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2 Banzhaf, W. et al., eds (1999) Genetic Programming – An Introduction, Morgan Kaufmann 3 Koza, J.R., ed. (1992) Genetic Programming: On the Programming of Computers by Natural Selection, MIT Press 4 Ferreira, C. (2001) Gene expression programming: a new adaptive algorithm for solving problems. Complex Systems 13, 87–91 5 Rowland, J.J. (2003) Model selection methodology in supervised learning with evolutionary computation. Biosystems 72, 187–196 6 Johnson, H.E. et al. (2000) Explanatory analysis of the metabolome using genetic programming of simple interpretable rules. Genetic Programming and Evolvable Machines 1, 243–258 7 Fogel, G. and Corne, E., eds (2003) Evolutionary Computation in Bioinformatics, Morgan Kauffman 8 Kell, D.B. (2002) Metabolomics and machine learning: explanatory analysis of complex metabolome data using genetic programming to produce simple robust rules. Mol. Biol. Rep. 29, 237–241 9 Jeong, K-S. et al. (2003) Modelling Microcystis aerungosa bloom dynamics in the Nakdong River by means of evolutionary computation and statistical approach. Ecol. Modelling 161, 67–78 10 MacKenzie, K. (2002) Parasites as biological tags in population studies of marine organisms: an update. Parasitol. 124, S153–S163 11 Williams, H.H. and MacKenzie, K. (2003) Marine parasites as pollution indicators: an update. Parasitology 126, S27–S41 12 Lester, R.J.G. et al. (2001) Movement and stock structure of narrowbarred Spanish mackerel as indicated by parasites. J. Fish Biol. 59, 833–842 13 Marcogliese, D.J. et al. (2002) Use of parasites in stock identification of the deepwater redfish (Sebastes mentella) in the northwest Atlantic. Fish. Bull. 101, 183–188 14 Winder, L. et al. (1997) A key for freshwater invertebrates using fuzzy logic. Comput. Appl. Biosci. 13, 169–172 15 Salski, A. (1992) Fuzzy knowledge-based models in ecological research. Ecol Model. 63, 103–112 16 Hart, W.E. et al., eds (2004) Recent Advances in Mimetic algorithms (Studies in Fuziness and Soft Computing), (Vol. 166) Springer 17 Houck, C.R. et al. (1997) Empirical investigation on the benefits of Lamarckianism. Evol. Comput. 5, 31–60 18 Kaboudan, M.A. (2001) Genetically evolved models and normality of their fitted residuals. J. Economic Dynamics and Control 25, 1719–1749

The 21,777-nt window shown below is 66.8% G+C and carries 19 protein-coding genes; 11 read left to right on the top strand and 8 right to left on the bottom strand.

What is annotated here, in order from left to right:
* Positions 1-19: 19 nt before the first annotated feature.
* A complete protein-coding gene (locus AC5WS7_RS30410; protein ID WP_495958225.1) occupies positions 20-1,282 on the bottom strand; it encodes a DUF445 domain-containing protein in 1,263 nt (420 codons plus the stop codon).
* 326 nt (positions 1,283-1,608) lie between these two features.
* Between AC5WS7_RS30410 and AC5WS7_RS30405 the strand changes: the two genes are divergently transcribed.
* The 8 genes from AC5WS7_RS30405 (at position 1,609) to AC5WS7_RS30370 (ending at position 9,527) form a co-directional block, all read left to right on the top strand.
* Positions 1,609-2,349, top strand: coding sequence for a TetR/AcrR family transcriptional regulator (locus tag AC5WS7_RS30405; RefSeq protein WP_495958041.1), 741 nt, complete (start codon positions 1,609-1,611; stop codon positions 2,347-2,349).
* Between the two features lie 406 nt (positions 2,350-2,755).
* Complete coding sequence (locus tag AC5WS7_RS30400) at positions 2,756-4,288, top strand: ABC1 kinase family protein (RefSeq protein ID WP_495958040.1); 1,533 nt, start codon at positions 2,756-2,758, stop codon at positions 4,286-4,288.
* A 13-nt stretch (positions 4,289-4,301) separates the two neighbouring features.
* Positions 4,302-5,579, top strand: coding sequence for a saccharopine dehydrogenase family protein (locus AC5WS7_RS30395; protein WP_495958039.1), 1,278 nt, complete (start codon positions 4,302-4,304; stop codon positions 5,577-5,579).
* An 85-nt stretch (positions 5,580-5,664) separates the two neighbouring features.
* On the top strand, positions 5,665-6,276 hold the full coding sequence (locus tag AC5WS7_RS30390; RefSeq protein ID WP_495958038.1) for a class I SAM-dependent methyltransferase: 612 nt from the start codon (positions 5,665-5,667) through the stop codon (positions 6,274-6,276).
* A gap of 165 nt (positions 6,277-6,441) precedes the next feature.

References 1 Kell, D.B. (2002) Defence against the flood. Bioinformatics World 1, 16–18